• This is a great area for Samsung but it will never offset the large decline in handset profitability that RFM sees coming in the next four years (see here).
  • Hence, RFM expects earnings to decline for 4 years and thinks that holdings should be reduced to finance increased positions in Google.

LG G3 – Deadly race

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The G3 will enrich Google, no one else. 

  • LG has released another update to its flagship that will ensure that competition in Android will be faster, harder and more painful.
  • The G3 has a 2.5Ghz Snapdragon 801, a 5.5” quad-HD display with 538ppi, 13mp camera, Image stabiliser, dual flash and so on and so on.
  • It is a worthy competitor to the Galaxy S5 and the HTC One M8.
  • Thanks to its deal with Google (see Samsung & Google – Gorilla War), the Galaxy S5 has shipped without Samsung’s ecosystem meaning that it too really only competes on specification with its rivals.
  • It is here that the problem becomes obvious.
  • These devices compete against each other almost solely on hardware specification creating a deadly race to the bottom in terms of device price.
  • This will ensure that unless volumes are massive, profits will remain very low.
  • The Android market remains a brutal cutthroat environment where no one is going to make a decent return unless it can get a market share in the smartphone market of more than 10%.
  • This means annual volumes in excess of 110m units and only Samsung is shipping more than that number.
  • Hence, profitability in this market is likely to remain dire with 3-4% operating margins in the best instance.
  • Samsung should see good profitability this year but this is going to start to rapidly erode as it has ceded all its ecosystem ambitions to Google. (see Samsung & Google – Gorilla War)
  • The only real winner from this launch and the Android market is Google which through its influence has ensured that its ecosystem, and only its ecosystem, will be available on the best specified devices offered to users at the cheapest price.
  • This is why RFM forecasts that Google will earn $6.1bn in revenues from Android devices this year growing to $11.6bn in 2017E.
  • The Android makers are busy fighting each other for share but it is Google that is really bleeding them dry of profitability.
  • Google remains the only stock one should look at in Android and holdings in any Android handset maker should be sold off to finance a position increase in Google.

 

 

 

Research Publication – Samsung & Google – Gorilla War.

MAY 27th 2014: Radio Free Mobile deepens its flagship research product with the publication of: Samsung & Google – Gorilla War – An in depth analysis of the Google/Android ecosystem.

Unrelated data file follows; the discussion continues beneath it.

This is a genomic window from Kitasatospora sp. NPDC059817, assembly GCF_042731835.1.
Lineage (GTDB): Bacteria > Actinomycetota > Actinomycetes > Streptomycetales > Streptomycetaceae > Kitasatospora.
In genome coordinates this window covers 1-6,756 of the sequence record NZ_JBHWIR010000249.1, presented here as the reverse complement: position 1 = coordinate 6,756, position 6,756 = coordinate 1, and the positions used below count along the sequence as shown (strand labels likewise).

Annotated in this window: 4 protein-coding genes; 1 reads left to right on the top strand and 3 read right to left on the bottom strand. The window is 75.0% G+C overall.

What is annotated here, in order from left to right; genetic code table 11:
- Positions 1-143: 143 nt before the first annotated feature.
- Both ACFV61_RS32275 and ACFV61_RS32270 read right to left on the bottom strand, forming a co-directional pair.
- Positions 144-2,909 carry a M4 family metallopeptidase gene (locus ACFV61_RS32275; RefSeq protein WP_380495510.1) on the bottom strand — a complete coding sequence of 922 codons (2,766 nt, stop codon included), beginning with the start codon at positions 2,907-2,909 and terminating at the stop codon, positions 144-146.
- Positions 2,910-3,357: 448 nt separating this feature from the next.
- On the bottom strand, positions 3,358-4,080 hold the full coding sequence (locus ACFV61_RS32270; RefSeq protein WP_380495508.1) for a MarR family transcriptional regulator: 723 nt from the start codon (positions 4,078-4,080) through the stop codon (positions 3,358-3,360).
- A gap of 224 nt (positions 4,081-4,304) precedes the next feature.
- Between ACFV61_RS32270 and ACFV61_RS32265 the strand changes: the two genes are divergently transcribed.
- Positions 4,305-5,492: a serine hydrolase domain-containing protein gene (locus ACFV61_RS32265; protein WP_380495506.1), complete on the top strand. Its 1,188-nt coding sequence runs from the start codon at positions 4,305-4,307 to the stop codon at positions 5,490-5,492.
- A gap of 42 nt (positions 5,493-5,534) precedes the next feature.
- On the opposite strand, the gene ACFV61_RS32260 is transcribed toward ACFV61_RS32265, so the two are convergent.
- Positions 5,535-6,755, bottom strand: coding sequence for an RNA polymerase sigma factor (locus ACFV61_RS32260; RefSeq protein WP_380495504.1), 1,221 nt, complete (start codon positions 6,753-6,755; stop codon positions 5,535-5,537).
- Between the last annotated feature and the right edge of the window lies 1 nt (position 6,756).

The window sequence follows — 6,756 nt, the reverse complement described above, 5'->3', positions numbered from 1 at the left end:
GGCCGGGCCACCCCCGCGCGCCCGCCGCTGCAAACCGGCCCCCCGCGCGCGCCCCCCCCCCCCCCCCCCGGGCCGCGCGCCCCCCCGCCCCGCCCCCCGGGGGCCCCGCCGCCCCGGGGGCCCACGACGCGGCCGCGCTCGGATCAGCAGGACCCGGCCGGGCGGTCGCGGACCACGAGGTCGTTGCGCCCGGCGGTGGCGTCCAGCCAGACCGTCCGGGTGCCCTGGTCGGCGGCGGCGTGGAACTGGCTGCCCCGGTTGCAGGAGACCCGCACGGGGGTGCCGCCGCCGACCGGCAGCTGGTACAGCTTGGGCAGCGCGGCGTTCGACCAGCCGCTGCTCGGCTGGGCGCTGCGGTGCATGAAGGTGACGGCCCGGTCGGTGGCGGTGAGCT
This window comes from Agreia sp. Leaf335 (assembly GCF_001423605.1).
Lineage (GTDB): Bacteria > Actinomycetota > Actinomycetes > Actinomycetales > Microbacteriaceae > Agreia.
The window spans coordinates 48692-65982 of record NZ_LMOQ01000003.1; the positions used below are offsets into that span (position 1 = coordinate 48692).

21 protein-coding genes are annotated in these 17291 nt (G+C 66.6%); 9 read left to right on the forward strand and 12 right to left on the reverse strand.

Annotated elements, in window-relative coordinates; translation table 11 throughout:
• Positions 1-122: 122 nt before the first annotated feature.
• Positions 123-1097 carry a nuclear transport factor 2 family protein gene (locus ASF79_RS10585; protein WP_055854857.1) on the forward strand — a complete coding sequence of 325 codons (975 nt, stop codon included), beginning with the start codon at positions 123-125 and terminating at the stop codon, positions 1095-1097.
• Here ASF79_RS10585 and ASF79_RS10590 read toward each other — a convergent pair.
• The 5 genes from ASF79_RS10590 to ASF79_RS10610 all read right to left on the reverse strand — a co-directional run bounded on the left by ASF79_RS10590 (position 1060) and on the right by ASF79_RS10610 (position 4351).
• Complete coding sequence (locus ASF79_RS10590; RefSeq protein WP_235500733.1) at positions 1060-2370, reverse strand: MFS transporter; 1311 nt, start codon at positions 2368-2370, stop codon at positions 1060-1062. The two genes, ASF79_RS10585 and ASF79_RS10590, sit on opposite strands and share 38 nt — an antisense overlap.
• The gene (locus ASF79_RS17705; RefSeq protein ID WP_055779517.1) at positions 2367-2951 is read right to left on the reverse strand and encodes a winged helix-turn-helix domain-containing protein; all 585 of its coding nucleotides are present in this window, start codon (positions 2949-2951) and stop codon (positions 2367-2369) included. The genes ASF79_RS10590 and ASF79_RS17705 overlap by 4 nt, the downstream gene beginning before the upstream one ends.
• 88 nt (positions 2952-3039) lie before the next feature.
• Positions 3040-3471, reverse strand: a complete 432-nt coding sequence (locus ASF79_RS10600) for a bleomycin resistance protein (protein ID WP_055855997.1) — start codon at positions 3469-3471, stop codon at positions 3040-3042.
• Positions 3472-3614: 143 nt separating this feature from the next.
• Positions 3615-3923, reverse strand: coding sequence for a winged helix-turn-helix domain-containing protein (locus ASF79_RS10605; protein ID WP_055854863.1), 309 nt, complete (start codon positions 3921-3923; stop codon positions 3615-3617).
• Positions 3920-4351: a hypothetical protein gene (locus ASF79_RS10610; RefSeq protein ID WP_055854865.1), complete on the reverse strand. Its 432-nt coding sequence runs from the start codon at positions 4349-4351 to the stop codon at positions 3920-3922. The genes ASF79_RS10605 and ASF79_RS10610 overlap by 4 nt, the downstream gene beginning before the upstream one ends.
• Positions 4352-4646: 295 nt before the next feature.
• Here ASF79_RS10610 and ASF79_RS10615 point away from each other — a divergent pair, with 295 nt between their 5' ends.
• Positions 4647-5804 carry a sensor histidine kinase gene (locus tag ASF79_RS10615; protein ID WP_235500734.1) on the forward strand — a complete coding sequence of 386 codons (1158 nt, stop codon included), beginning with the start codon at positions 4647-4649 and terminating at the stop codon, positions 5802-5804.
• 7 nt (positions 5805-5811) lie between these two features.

Google vs Smasung Cover

There is no money in Android. The value is in the ecosystems that sit on top of it. Samsung has mistakenly assumed that it can maintain its 18% handset margins by focusing on hardware. Consequently, it has been willing to cede complete control of the ecosystem to Google. This has ensured that Google will grow nicely driven by mobile advertising revenues while Samsung experiences declining earnings. RFM believes that holdings in Google should be increased, financed by holdings in Samsung.

  • Android. No one except for Samsung makes good money in Android devices. Samsung has hardware differentiation, scale and brand but commoditisation will take its toll. Without scale or an edge in components or the ecosystem, an Android handset maker can hope for 3-5% EBIT margins in the best instance.
  • Gorillas The two Gorillas in Android have been squaring off against each other for some time. Samsung’s move to customise the Android user experience and to offer its own Digital Life services in competition to Google puts Google’s revenues at risk. At the same time, Samsung has to move in this direction in order preserve handset differentiation from where a good part of its profits are derived.
  • Guerrillas. The result has been a deteriorating relationship between the two over the last year. Recently, Google has been able to take advantage of indecision and conflict within Samsung to ensure its long term goals. The agreement of 27th January 2014 was really about the ecosystem and in the clandestine war; Google has by skill or by luck won a crushing victory against Samsung.
  • Samsung. Samsung is a great company. It holds global leadership positions in handsets, memory, TVs and display panels. Handsets earn 18% EBIT margins and make up 70% of group EBIT. Ceding the ecosystem to Google and getting virtually nothing in return has all but guaranteed handset margins will decline over the next 4 years. Handset EBIT is so big that its decline will overwhelm growth elsewhere, leading to a contraction of earnings in the medium term. This is why RFM believes that there is 16% downside to the share price.